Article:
I will postpone a discussion of the dishwashing. Suffice to say that we have no dishwasher, and we know, we know. Save it. Our situation (renters in an ancient building with shaky electrical wiring) precludes a dishwasher. I’ll give you a tip about a future blog post, though. It will be called “My World and Welcome To It” and it will feature a picture of the bottle drying rack, and you, my friends, should be very afraid. 

Now to Satch. I visited him this morning, and timed my visit well. I came in  just after his nurse – Stacey – had warmed up some milk for him…his first post-surgery feeding! Would I like to give him a bottle? Is that a trick question? So we wheeled over the awesome NICU recliner (the NICU recliners would CRUSH the CCN recliners (which don’t, among other things, recline) in any fair contest), lifted the little Satchmo out of his isolette still attached to his monitor and IV (we had long since begun taking the boys off monitor for feedings, but Satch is in the dire wing so we play by the rules), plunked him on my lap, protected with a cloth diaper (that will – in our world – only ever serve the purpose of burp cloth), and raised the bottle containing 15 cc of Alex’s milk, a third of his normal feeding back in the day, to the boy’s lips.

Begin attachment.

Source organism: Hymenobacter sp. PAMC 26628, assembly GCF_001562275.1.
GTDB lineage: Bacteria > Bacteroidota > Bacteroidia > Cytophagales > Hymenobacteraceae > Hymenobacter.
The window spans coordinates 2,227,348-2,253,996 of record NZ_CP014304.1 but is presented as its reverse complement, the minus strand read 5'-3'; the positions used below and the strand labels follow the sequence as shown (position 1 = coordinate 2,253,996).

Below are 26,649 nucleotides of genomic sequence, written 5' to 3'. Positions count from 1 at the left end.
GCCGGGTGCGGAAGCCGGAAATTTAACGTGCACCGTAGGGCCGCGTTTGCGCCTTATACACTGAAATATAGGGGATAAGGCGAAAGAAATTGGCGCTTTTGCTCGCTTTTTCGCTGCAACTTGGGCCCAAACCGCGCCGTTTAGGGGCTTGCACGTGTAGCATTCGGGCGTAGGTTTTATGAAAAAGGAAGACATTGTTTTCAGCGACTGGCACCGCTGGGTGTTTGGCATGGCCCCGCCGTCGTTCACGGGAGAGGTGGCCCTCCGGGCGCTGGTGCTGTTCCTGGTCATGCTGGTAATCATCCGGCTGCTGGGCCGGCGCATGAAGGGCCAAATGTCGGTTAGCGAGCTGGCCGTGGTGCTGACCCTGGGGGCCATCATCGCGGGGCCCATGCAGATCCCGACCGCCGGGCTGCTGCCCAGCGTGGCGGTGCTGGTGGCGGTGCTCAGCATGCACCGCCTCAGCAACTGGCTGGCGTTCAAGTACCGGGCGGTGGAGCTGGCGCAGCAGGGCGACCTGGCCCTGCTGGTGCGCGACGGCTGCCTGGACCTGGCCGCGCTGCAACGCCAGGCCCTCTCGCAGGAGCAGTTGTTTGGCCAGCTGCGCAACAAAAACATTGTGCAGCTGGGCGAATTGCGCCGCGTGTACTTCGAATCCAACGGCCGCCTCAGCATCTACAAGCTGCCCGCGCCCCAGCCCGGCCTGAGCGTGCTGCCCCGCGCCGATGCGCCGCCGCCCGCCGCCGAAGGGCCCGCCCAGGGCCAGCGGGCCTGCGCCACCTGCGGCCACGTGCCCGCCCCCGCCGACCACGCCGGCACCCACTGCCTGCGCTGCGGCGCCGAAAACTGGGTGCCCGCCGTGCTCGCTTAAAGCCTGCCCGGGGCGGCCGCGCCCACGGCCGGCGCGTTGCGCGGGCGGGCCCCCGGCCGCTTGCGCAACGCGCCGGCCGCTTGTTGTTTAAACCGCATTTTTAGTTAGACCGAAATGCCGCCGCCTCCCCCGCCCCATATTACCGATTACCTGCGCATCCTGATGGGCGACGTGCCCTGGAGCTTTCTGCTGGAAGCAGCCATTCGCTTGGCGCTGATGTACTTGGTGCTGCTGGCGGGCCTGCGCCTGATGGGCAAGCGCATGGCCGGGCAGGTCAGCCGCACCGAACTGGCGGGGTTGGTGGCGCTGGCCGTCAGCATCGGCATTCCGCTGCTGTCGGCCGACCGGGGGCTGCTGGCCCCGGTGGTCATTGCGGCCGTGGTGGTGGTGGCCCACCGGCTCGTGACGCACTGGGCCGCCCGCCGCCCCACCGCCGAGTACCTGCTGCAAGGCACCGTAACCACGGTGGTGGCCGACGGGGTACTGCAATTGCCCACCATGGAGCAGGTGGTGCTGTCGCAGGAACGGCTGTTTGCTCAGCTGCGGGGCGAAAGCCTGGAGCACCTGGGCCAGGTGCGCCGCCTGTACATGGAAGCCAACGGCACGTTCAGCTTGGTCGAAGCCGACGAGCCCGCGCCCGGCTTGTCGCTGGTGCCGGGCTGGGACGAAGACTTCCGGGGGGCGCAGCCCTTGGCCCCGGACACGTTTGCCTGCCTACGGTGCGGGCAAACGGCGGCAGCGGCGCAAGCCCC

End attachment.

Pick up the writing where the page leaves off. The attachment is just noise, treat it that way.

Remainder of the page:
And as he latched on with vigor and proceeded to suck down that paltry bottle’s contents in three minutes flat, I was suddenly overcome. This boy, who I have been fighting the good fight not to allow to become my favorite, whose inquiring eyes seem to see you to your very core, even if they can’t really see at all, who is the smallest and the oldest and the wisest of the troika, a dancer and an artist, this boy nearly took us to the brink of rational parenting and gave us a glimpse of the sprawling, awful abyss that lays beyond. Did we really have those conversations? Did I really look up Necrotizing enterocolitis on Wikipedia to read this sentence:  “Despite a significant mortality risk, long-term prognosis for infants undergoing NEC surgery is improving, with survival rates of 70-80%”? Did we sit and listen to the young woman from surgery tell us that signs were that Satch’s bowel had been compromised, and that they would need to “resect” it, and if they couldn’t do it smoothly they’d just create an “ostomy” so that the contents of his bowels could drain directly out of his abdomen? As I sit here and listen to Levi’s soft hiccups coming over the monitor, those twenty hours seem distant, a lifetime ago. But today, in the NICU, holding old Satch up on my shoulder and gently rubbing his back – knowing 15 cc probably wouldn’t earn me a burp – I finally allowed myself to let the brief horror of that affair, the stuff Alex and I worked so hard to keep at bay all of that terrible Friday night and Saturday morning, rip into me and contort my face. This little man’s resume may be somewhat thin to date, but he already has an outsized personality. He is a star a among the NICU nurses, who lamented (sometimes too vocally) the fact of his return to the dark side, and he is a necessary and perfect compliment to the two boys currently warming a crib for him.